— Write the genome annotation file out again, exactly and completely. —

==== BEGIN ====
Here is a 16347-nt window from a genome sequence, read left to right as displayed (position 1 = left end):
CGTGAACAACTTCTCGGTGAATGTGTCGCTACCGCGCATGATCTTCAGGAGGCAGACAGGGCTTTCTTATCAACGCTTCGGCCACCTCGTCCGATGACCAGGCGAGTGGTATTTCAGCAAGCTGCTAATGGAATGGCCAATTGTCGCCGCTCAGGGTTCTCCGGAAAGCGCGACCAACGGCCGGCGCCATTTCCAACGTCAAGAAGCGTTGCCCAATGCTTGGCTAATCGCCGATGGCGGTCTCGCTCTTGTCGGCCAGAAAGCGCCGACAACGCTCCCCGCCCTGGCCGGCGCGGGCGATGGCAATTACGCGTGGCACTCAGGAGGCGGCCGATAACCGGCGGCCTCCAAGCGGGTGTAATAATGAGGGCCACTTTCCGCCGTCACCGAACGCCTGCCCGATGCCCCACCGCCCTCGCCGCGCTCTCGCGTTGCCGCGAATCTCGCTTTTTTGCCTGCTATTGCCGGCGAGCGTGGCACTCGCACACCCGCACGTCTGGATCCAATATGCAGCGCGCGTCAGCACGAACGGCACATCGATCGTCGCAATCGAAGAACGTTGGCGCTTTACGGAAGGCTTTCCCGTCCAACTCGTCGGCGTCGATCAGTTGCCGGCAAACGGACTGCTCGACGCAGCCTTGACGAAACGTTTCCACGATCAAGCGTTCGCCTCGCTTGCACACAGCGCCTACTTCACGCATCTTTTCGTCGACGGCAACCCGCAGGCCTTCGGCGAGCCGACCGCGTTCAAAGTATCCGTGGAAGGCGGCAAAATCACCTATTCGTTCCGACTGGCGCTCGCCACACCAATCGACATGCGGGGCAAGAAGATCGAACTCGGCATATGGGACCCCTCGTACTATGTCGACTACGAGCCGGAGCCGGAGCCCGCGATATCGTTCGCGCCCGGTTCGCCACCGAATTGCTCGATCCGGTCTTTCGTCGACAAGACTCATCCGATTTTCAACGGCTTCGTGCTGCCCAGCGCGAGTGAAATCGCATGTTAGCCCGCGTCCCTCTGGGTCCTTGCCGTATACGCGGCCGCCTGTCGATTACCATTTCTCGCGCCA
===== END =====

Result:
Here is a 16347-nt window from a genome sequence, read left to right as displayed (position 1 = left end):
CGTGAACAACTTCTCGGTGAATGTGTCGCTACCGCGCATGATCTTCAGGAGGCAGACAGGGCTTTCTTATCAACGCTTCGGCCACCTCGTCCGATGACCAGGCGAGTGGTATTTCAGCAAGCTGCTAATGGAATGGCCAATTGTCGCCGCTCAGGGTTCTCCGGAAAGCGCGACCAACGGCCGGCGCCATTTCCAACGTCAAGAAGCGTTGCCCAATGCTTGGCTAATCGCCGATGGCGGTCTCGCTCTTGTCGGCCAGAAAGCGCCGACAACGCTCCCCGCCCTGGCCGGCGCGGGCGATGGCAATTACGCGTGGCACTCAGGAGGCGGCCGATAACCGGCGGCCTCCAAGCGGGTGTAATAATGAGGGCCACTTTCCGCCGTCACCGAACGCCTGCCCGATGCCCCACCGCCCTCGCCGCGCTCTCGCGTTGCCGCGAATCTCGCTTTTTTGCCTGCTATTGCCGGCGAGCGTGGCACTCGCACACCCGCACGTCTGGATCCAATATGCAGCGCGCGTCAGCACGAACGGCACATCGATCGTCGCAATCGAAGAACGTTGGCGCTTTACGGAAGGCTTTCCCGTCCAACTCGTCGGCGTCGATCAGTTGCCGGCAAACGGACTGCTCGACGCAGCCTTGACGAAACGTTTCCACGATCAAGCGTTCGCCTCGCTTGCACACAGCGCCTACTTCACGCATCTTTTCGTCGACGGCAACCCGCAGGCCTTCGGCGAGCCGACCGCGTTCAAAGTATCCGTGGAAGGCGGCAAAATCACCTATTCGTTCCGACTGGCGCTCGCCACACCAATCGACATGCGGGGCAAGAAGATCGAACTCGGCATATGGGACCCCTCGTACTATGTCGACTACGAGCCGGAGCCGGAGCCCGCGATATCGTTCGCGCCCGGTTCGCCACCGAATTGCTCGATCCGGTCTTTCGTCGACAAGACTCATCCGATTTTCAACGGCTTCGTGCTGCCCAGCGCGAGTGAAATCGCATGTTAGCCCGCGTCCCTCTGGGTCCTTGCCGTATACGCGGCCGCCTGTCGATTACCATTTCTCGCGCCA